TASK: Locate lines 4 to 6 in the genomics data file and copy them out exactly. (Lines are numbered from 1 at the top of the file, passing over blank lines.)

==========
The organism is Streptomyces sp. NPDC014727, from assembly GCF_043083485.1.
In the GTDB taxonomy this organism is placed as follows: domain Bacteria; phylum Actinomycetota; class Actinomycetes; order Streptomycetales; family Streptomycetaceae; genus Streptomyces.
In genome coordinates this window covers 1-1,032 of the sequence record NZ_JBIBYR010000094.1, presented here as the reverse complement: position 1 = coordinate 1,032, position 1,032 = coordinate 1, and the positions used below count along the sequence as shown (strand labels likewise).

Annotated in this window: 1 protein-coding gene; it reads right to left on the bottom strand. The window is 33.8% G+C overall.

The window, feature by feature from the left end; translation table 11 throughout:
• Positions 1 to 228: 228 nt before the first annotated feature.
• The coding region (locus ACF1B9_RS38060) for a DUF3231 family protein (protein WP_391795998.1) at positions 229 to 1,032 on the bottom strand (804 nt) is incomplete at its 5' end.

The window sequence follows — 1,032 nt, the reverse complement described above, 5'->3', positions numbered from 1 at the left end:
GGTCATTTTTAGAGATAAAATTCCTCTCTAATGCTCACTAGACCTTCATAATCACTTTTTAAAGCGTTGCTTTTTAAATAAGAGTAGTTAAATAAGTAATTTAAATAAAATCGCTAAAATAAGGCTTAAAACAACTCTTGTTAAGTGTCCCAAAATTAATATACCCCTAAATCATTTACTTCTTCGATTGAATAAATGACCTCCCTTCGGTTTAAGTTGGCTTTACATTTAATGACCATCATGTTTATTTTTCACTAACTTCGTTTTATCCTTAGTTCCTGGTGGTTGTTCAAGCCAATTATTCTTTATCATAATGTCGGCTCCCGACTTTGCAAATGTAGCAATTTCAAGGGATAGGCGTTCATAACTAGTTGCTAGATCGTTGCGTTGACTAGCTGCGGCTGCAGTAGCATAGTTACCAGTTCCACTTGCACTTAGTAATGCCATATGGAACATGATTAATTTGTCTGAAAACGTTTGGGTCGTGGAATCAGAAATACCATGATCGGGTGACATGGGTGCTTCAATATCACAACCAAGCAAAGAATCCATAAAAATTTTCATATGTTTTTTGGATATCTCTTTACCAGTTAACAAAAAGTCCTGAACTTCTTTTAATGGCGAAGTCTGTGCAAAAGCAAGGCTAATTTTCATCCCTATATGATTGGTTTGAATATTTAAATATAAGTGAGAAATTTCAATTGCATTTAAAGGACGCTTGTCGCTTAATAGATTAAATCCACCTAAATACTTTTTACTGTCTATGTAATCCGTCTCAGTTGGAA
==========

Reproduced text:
Annotated in this window: 1 protein-coding gene; it reads right to left on the bottom strand. The window is 33.8% G+C overall.

The window, feature by feature from the left end; translation table 11 throughout:
• Positions 1 to 228: 228 nt before the first annotated feature.